Nelson City Council is seeking to learn more about the values we share as a coastal community, and will engage with the public from 22 June – 14 August 2022. The feedback collected will help inform a long-term strategy for adapting and preparing Whakatū Nelson for the impacts of a changing climate.

A quarter of all households in Nelson are located near the coast or the lower Maitai River in areas that will be affected by climate change, identified by coastal and river flooding maps released in 2020 and 2021 as being areas that will potentially be impacted by up to 1.5 metres of sea-level rise and/or a future Maitai River flooding event.

Council is seeking input into the things that are most important to the community about living near the water, such as ensuring access to the beach for walking, collecting mahinga kai and building homes that are climate resilient.

Deputy Mayor Judene Edgar says that looking at vulnerability and risk from coastal hazards isn’t an easy topic or a small one, but it’s a vital conversation occurring in coastal communities all around Aotearoa New Zealand, as well as globally.

“Climate change is a big topic that can be overwhelming. However recent flooding events like what we’ve seen over on the West Coast and the latest sea level rise data demonstrate the case for action on climate change – action to protect lives, incomes, homes, businesses and infrastructure.”

Residents can also give feedback on a range of possible climate change adaptation options, such as protecting our coast and rivers through dune restoration, planting or other protection measures such as coastal stopbanks and groynes (walls or barriers built out into the sea from a beach), or enabling the gradual retreat of people and property to safer ground.

Council’s adaptation response follows a 10-step process developed by the Ministry for the Environment known as Dynamic Adaptive Planning Pathways (DAPP). Council is currently working on the early stages of the DAPP process, which involves the assessment of coastal hazards, looking at what matters most in terms of values and objectives and examining vulnerability and risk.

As more is learned about the community’s values and shared objectives, Council will use this information to develop specific adaptation options for locations in Whakatū Nelson.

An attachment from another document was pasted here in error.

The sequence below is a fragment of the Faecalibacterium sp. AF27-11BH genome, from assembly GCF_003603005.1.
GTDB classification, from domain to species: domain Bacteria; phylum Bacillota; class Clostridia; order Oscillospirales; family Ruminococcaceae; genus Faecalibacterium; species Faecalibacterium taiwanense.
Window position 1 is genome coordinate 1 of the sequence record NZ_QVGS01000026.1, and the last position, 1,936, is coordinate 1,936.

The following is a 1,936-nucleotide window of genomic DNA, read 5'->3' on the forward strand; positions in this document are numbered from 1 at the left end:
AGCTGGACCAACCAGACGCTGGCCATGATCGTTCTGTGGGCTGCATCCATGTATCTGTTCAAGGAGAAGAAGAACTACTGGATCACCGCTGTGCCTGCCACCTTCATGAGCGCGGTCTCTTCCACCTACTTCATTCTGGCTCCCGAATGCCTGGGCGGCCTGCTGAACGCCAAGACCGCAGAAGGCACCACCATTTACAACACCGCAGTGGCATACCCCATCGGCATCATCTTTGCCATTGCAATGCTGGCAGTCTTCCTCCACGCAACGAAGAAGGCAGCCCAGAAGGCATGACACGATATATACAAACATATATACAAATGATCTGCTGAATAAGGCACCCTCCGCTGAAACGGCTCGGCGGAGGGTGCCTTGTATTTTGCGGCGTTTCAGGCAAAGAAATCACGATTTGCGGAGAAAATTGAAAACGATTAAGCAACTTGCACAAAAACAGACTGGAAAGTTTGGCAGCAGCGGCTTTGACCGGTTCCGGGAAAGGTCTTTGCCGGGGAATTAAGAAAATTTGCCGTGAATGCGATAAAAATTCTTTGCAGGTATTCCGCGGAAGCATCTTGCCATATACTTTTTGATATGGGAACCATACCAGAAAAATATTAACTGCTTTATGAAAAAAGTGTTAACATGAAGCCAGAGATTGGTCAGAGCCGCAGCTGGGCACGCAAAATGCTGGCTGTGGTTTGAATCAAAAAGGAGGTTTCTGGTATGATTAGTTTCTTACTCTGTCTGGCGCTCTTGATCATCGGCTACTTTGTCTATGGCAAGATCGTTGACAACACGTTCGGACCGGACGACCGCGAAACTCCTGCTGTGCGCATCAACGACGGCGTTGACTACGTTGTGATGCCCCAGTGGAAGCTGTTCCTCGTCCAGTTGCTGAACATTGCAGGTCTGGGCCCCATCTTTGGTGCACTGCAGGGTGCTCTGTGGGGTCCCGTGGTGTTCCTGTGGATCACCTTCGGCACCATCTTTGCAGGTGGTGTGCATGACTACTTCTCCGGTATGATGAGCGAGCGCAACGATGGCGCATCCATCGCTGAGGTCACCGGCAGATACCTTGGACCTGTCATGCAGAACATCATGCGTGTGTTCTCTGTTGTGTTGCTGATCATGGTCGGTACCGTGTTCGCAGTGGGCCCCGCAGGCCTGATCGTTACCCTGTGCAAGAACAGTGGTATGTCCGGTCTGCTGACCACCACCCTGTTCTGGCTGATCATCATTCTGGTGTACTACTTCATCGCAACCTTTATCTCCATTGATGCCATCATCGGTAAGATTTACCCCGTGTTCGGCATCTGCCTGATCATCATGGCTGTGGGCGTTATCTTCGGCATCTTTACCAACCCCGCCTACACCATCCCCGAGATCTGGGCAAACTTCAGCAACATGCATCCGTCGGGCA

“A huge part of being good ancestors is that we leave the world in a better place for our tamariki and mokopuna,” says Deputy Mayor Judene Edgar. “Nimble, smart and strategic plans based on the latest science and modelling are needed urgently to help our coastal communities adapt to the unavoidable impacts of climate change.

“But we can’t make those plans and decide what to prioritise when we look at adaptation without understanding the values of our residents when it comes to the impacts of climate change, so we encourage everyone to submit feedback and attend workshops to find out more.”

People can have their say at any time until 14 August and are encouraged to attend one or more workshops and public events during July to hear from experts about the latest science and what this means for different locations in Nelson. The workshops are divided into suburb areas so people can choose the location(s) relevant to them.

These workshops will build on the engagement work that Council has done in recent years on coastal and river flooding, adding to the community feedback already received as part of a multi-year process to develop strategies for adapting to a changing climate in Nelson.

Council has put together up-to-date information and visual tools that show the projected impacts of climate change, such as the latest 3D maps, plus a range of options for finding out more. These are available at the community workshops and online at Shape Nelson.

The workshops are as follows:

Date and timeFocus AreaVenue
Wednesday 29 June 6-7pm                  General Public Webinar Zoom (register at  
Tuesday 5 July 
City Centre Trafalgar Pavilion, Trafalgar Park  
Wednesday 6 July
Atawhai Atawhai Community Church 
Thursday 7 July
Maitai Waahi Taakaro Golf Club 
Tuesday 12 July
Monaco Honest Lawyer 
Wednesday 13 July
(includes the residential areas north of the Annesbrook industrial area up to and including Rocks Road) 
Tāhunanui Community Hub 
Thursday 14 July
Industrial (includes Stoke industrial area, airport and Annesbrook industrial area) Pūtangitangi Greenmeadows 
Tuesday 19 July
The Wood The Granary, Founders Heritage Park 
Wednesday 20 July
(includes Glenduan, Cable Bay and Delaware Bay)  
Wakapuaka Hall 
Thursday 21 July
The Port  Trafalgar Pavilion 
Thursday 28 July
General Public Webinar Zoom (register at  

The National Adaptation Plan and Climate Adaptation Act, currently being developed by central government, will be important for determining the balance of responsibility between central government, local government, private property owners, and the private sector. Once Council has this nation-level direction, we will have conversations with the community on specific options and pathways planning for the long term.

For further information on Council’s climate adaptation work and to give feedback, people can go to

Residents can also get in touch via or 03 546 0200.